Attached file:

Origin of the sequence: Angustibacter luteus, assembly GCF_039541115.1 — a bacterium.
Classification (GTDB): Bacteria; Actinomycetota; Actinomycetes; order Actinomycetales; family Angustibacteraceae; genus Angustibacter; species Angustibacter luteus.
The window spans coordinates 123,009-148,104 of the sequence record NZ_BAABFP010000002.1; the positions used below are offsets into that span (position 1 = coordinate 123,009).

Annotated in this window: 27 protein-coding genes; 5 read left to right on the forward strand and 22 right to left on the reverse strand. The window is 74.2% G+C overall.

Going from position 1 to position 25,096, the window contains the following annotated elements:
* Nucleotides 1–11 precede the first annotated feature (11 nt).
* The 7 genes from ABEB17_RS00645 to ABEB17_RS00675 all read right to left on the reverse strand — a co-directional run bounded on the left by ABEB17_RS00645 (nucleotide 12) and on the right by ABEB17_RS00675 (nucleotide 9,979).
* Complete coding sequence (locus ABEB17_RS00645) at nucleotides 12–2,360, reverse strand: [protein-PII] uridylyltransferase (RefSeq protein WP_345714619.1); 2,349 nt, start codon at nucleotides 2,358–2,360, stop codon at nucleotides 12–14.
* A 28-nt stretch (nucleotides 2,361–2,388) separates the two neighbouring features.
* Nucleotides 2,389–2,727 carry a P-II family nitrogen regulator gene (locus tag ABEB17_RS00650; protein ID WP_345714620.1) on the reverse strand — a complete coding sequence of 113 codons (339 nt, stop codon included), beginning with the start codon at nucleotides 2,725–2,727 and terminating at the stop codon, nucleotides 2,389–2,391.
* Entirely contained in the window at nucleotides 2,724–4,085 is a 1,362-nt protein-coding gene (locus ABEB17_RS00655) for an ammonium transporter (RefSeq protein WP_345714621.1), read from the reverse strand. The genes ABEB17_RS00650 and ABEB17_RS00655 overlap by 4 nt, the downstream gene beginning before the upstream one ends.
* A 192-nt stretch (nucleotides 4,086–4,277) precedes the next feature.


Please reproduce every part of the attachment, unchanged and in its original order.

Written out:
Origin of the sequence: Angustibacter luteus, assembly GCF_039541115.1 — a bacterium.
Classification (GTDB): Bacteria; Actinomycetota; Actinomycetes; order Actinomycetales; family Angustibacteraceae; genus Angustibacter; species Angustibacter luteus.
The window spans coordinates 123,009-148,104 of the sequence record NZ_BAABFP010000002.1; the positions used below are offsets into that span (position 1 = coordinate 123,009).

Annotated in this window: 27 protein-coding genes; 5 read left to right on the forward strand and 22 right to left on the reverse strand. The window is 74.2% G+C overall.

Going from position 1 to position 25,096, the window contains the following annotated elements:
* Nucleotides 1–11 precede the first annotated feature (11 nt).
* The 7 genes from ABEB17_RS00645 to ABEB17_RS00675 all read right to left on the reverse strand — a co-directional run bounded on the left by ABEB17_RS00645 (nucleotide 12) and on the right by ABEB17_RS00675 (nucleotide 9,979).
* Complete coding sequence (locus ABEB17_RS00645) at nucleotides 12–2,360, reverse strand: [protein-PII] uridylyltransferase (RefSeq protein WP_345714619.1); 2,349 nt, start codon at nucleotides 2,358–2,360, stop codon at nucleotides 12–14.
* A 28-nt stretch (nucleotides 2,361–2,388) separates the two neighbouring features.
* Nucleotides 2,389–2,727 carry a P-II family nitrogen regulator gene (locus tag ABEB17_RS00650; protein ID WP_345714620.1) on the reverse strand — a complete coding sequence of 113 codons (339 nt, stop codon included), beginning with the start codon at nucleotides 2,725–2,727 and terminating at the stop codon, nucleotides 2,389–2,391.
* Entirely contained in the window at nucleotides 2,724–4,085 is a 1,362-nt protein-coding gene (locus ABEB17_RS00655) for an ammonium transporter (RefSeq protein WP_345714621.1), read from the reverse strand. The genes ABEB17_RS00650 and ABEB17_RS00655 overlap by 4 nt, the downstream gene beginning before the upstream one ends.
* A 192-nt stretch (nucleotides 4,086–4,277) precedes the next feature.